Counties, schools suffer from tax break

Monday, September 19th 2005, 1:17 pm
By: News On 6

OKLAHOMA CITY (AP) _ Some county officials are considering a lawsuit against the Oklahoma Legislature over its failure to reimburse counties for funding lost because of a law that doubles the homestead exemption for low-income property owners.

The statewide shortage has averaged $5 million each of the past three years. Tulsa and Oklahoma counties account for $1.9 million of that.

About 70 percent of the money would go to school districts, with 10 percent to run county government and the rest split among Careertech centers, ambulance districts, health departments and libraries.

County assessors claim the state has plenty of money to reimburse counties, but that legislators haven't made it a priority.

``This is absolutely wrong. It just disgusts me,'' said Pittsburg County Assessor Jim Kelley, whose county is owed roughly $100,000 for each of the last three years.

State Treasurer Scott Meacham recently told Kelley that county governments might have to sue the Legislature.

Kelley told Meacham that county officials had already talked to an attorney.

``It's very distasteful to me, as much pride as I have in the state of Oklahoma, that I have to sue the leaders to get them to pay their obligations to the county,'' Kelley said.

While counties seek repayment for the double homestead exemption, assessors say the real problem is a separate exemption given to product manufacturers. A constitutional amendment passed by voters in 1985 provided a five-year tax exemption to companies that locate a manufacturing site in Oklahoma.

In 1985, when the state was still smarting from the oil bust, the Legislature set aside 1 percent of state income taxes to fund that mandate. The fund has grown slowly, to about $26 million this year, but hardly at the rate needed to repay counties for the exemptions, said Kenny Chuculate, deputy director of the Oklahoma Tax Commission's ad valorem division. Kelley said he first learned about eight years ago the fund was evaporating.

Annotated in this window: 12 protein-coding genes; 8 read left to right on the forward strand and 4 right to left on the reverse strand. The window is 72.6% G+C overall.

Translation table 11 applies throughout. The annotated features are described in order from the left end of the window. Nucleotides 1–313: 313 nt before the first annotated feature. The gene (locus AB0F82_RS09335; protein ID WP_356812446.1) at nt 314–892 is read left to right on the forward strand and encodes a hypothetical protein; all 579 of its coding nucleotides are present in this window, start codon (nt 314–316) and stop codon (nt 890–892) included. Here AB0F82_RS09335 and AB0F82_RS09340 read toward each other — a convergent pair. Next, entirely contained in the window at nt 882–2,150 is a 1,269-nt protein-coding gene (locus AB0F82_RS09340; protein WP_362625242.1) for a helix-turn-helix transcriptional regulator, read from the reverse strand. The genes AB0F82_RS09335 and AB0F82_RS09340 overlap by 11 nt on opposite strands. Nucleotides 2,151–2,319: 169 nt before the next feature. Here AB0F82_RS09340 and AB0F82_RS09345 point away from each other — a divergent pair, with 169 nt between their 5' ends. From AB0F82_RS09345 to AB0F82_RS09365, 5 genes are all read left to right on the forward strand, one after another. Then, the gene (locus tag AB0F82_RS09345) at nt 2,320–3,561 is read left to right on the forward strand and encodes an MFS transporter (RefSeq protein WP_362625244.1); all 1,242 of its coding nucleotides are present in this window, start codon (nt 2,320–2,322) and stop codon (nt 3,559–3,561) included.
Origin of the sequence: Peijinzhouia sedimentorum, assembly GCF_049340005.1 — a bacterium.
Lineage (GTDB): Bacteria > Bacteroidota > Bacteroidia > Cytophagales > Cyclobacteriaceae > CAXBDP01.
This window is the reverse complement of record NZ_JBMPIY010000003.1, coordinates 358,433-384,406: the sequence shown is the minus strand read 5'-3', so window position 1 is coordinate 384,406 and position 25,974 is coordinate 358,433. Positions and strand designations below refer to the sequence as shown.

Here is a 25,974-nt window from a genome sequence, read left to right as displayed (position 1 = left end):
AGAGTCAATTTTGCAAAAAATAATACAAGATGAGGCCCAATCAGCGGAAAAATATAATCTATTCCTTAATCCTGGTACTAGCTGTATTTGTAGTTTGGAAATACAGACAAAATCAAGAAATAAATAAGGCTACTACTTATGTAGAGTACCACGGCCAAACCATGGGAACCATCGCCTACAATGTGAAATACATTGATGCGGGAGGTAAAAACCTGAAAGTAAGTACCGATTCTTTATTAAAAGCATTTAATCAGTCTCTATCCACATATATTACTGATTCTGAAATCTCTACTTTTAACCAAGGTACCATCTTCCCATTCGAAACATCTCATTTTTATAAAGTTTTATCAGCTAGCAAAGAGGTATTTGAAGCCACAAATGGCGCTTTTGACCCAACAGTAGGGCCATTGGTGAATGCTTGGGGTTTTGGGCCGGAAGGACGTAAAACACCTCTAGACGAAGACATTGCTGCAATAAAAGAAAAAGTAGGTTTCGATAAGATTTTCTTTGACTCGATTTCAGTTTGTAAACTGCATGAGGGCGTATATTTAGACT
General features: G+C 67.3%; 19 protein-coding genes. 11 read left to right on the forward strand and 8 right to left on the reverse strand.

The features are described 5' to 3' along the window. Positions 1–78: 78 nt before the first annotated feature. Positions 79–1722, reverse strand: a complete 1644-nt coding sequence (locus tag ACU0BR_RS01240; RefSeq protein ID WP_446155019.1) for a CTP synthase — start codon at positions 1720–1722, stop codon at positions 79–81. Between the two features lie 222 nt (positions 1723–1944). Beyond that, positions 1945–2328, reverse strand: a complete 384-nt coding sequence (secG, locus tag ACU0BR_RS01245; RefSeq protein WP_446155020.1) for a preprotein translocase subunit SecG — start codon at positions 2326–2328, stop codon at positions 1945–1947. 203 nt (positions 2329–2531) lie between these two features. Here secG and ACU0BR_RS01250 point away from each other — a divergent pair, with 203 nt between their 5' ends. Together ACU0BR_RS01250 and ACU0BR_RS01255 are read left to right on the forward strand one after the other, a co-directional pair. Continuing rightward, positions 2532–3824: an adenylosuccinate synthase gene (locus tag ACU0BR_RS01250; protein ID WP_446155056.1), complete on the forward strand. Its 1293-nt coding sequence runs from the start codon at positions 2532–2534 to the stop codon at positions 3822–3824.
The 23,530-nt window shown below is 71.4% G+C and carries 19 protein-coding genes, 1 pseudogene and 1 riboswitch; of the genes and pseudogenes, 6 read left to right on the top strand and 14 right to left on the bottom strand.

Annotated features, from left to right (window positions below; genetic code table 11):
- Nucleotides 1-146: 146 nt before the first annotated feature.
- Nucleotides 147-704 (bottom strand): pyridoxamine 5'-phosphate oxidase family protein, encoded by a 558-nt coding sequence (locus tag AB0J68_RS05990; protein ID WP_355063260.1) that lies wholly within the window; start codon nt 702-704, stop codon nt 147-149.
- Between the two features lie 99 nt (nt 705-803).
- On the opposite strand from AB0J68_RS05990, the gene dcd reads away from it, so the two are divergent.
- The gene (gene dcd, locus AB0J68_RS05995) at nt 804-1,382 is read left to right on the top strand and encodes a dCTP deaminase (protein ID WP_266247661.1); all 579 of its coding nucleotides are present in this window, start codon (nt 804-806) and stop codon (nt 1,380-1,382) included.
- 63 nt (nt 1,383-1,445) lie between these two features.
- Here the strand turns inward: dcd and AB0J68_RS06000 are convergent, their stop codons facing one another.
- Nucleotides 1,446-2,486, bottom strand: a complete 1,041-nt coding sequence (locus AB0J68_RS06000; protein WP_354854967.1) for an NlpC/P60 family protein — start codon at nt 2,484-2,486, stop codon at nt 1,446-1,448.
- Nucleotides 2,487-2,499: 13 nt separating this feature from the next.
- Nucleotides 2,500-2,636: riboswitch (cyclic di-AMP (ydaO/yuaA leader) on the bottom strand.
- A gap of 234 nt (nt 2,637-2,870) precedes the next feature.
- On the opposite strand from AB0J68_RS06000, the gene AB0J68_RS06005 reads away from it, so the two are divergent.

A separate state question in 1988 gave the Legislature authority to decide what constitutes a manufacturing plant, and over the years legislators have changed the eligibility language about 70 times, Chuculate said.

The result: Manufacturing tax exemptions went from $143,000 in 1986 to $51 million in fiscal year 2004, Chuculate said. He expects the total this year to reach $57 million.

In its early years, the reimbursement fund contained far more than needed to repay counties.

However, legislators added a clause saying any unused money would be put back in the general fund to spend as the Legislature saw fit, Chuculate said.

The first exemption reimbursement deficit came in 2003.

Legislators agreed upon a three-year plan to reimburse counties for that shortfall. However, counties and schools aren't being repaid for a separate property tax exemption, one that doubles the $1,000 homestead exemption for homeowners whose income is less than $20,000 a year.

Meacham said the law needs tweaking by providing an additional revenue source to repay counties.

``It's a problem we've been dealing with for three years,'' he said. ``No one wants to focus on it.''